Chairs and directors are charged with coordinating faculty to develop and implement an assessment plan. Chairs and directors submit to the Office of the Provost the department’s/program’s assessment plan and annual assessment report, and schedule and coordinate an annual departmental meeting on assessment. Faculty members are expected to be full participants in the development, discussion, and review of the department’s/program’s assessment plans and data. Interdisciplinary program directors should work with relevant department chairs and/or faculty to plan for access to course assignments that can provide direct measures of the interdisciplinary program’s student learning outcomes.

Outline for Year-End Assessment Meetings and Annual Assessment Report

Annually, department chairs are expected to convene the faculty to discuss the results of the annual assessment activity, and how the program may better achieve its mission and prepare students to accomplish the expected learning outcomes. The following is a list of the required discussion items for the annual assessment meeting:

  • Review the results of the data collected to assess the key outcome(s);
  • Conclude what the assessment data suggests about the students’ achievements of the expected learning outcomes and the activities or course(s) that should have provided students focused opportunities to learn the expected skills or knowledge;
  • Arrive at consensus about the programs’ strengths, weaknesses, and indicated curricular improvements;
  • Revise or affirm the learning outcomes, mission, and curriculum as indicated by the assessment data;
  • Plan assessment activity for the following year.

In the Annual Assessment Report, due at the end of the academic year, department chairs summarize the discussion items from this meeting. Chairs may elect to complete the Annual Assessment Report Template rather than prepare a narrative of the meeting’s major discussion items.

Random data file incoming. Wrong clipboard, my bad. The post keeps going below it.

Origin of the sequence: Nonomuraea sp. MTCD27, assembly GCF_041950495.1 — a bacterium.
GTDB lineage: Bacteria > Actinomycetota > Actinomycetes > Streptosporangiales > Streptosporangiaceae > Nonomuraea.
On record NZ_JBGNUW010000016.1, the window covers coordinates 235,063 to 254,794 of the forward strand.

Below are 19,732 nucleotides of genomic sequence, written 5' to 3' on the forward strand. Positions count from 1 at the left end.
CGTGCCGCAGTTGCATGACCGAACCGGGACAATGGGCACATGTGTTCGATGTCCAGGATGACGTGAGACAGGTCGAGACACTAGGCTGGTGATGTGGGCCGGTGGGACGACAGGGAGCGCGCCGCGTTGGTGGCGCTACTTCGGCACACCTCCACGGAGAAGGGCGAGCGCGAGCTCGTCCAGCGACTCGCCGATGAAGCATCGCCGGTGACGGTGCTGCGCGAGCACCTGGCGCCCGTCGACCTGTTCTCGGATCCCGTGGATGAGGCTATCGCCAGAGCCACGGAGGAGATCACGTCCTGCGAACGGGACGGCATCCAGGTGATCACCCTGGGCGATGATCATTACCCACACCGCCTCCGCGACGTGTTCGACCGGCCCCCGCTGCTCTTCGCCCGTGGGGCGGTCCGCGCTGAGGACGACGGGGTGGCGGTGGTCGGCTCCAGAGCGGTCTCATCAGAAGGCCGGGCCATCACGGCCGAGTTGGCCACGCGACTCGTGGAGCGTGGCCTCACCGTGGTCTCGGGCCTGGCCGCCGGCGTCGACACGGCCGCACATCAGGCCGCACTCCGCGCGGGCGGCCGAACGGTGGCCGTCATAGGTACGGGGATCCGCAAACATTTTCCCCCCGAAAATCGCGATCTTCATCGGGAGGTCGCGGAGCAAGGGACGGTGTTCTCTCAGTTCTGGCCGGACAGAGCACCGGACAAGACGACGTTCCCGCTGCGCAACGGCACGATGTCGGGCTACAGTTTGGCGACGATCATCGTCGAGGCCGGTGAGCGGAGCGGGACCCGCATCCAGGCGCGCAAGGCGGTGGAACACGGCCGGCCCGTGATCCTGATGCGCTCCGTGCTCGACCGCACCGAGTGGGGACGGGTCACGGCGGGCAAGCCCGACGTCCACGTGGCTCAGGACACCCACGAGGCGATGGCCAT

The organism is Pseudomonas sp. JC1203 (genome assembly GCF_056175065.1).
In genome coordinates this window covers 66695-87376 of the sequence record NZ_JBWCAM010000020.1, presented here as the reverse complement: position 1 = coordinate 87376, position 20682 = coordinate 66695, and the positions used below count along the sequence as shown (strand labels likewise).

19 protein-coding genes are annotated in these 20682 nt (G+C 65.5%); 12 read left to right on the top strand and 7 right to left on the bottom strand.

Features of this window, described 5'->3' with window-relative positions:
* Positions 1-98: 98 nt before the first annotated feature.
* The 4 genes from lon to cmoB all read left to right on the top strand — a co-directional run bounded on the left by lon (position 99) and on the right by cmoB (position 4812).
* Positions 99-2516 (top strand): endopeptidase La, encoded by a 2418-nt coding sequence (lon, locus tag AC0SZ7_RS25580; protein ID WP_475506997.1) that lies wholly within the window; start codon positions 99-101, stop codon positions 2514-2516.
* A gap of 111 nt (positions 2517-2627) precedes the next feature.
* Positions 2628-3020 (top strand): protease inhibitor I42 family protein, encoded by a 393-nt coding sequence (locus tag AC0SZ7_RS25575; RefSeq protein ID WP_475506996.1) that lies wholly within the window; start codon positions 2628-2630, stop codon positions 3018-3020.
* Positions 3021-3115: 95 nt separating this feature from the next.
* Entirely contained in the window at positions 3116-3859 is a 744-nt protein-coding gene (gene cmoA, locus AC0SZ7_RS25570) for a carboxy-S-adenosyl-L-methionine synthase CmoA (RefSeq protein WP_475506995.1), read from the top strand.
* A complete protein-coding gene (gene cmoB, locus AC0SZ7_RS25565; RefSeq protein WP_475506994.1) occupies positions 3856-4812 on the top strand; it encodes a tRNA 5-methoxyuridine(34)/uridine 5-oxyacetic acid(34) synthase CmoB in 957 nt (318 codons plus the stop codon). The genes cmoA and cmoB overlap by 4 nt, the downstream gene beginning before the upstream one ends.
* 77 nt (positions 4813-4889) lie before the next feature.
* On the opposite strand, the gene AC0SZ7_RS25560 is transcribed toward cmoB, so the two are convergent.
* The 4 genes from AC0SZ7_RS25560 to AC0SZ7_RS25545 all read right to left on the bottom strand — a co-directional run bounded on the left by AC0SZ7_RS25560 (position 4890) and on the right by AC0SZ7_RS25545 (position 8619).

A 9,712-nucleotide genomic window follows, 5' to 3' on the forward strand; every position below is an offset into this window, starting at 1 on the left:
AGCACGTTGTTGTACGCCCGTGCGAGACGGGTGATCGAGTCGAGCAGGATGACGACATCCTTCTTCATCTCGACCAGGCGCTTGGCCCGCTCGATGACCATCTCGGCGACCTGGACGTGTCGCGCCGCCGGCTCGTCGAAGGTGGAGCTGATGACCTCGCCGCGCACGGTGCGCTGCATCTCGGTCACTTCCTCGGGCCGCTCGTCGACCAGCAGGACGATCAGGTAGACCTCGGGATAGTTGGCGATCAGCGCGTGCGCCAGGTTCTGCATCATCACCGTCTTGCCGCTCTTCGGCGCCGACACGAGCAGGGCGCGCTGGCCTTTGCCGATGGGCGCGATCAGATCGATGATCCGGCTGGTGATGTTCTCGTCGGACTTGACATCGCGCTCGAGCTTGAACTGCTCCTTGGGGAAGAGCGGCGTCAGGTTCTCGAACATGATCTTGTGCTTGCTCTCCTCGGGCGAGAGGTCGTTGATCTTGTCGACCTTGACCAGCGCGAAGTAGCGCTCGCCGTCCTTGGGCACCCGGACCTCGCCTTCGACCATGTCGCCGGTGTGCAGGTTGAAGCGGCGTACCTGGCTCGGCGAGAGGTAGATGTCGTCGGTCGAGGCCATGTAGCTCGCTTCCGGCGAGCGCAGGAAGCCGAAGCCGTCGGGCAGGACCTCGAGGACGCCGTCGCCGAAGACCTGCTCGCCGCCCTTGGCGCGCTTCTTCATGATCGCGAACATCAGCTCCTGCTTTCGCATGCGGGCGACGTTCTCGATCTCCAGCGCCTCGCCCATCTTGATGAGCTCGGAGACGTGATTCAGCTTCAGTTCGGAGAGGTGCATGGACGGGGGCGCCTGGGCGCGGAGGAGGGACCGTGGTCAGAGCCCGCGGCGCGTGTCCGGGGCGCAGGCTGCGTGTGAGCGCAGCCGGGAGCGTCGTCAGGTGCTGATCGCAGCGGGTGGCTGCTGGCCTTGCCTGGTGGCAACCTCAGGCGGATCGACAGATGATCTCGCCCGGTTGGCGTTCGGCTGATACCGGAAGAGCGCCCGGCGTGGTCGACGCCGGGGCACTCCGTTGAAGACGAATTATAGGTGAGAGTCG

Small Academic Programs

Academic programs that graduate fewer than three (3) majors per year and have requirements comprised only of courses from other programs are exempt from parts of this policy. These programs are not expected to have a curriculum map, annual assessment activities, annual assessment meetings, or submit annual assessment reports. They are required to have a mission statement and key student learning outcomes. Directors of these partially exempted programs should participate in the assessment activities and meetings of disciplinary programs that house their core courses. Similar to all academic programs and departments, these programs will continue to be evaluated through academic program reviews.

[1] The Middle States Commission on Higher Education refined its standards for accreditation to place greater emphasis on the assessment of student learning. These revised standards for MSCHE accreditation are as follows: (Standard 7) Institutional Assessment --The institution has developed and implemented an assessment process that evaluates its overall effectiveness in achieving its mission and goals and its compliance with accreditation standards; (Standard 14) Assessment  of Student Learning—Assessment of student learning demonstrates that, at graduation, or other appropriate points, the institution’s students have knowledge, skills, and competencies consistent with institutional and appropriate higher education goals. The revised standards and increased demands for assessment are part of the broader societal trend of increasing the accountability demands for educational institutions.  The College’s voluntary participation in the “accrediting process is intended to strengthen and sustain the quality and integrity of higher education, making it worthy of public confidence and minimizing the scope of external control” (MSCHE 2009: iv).

Revised July 2011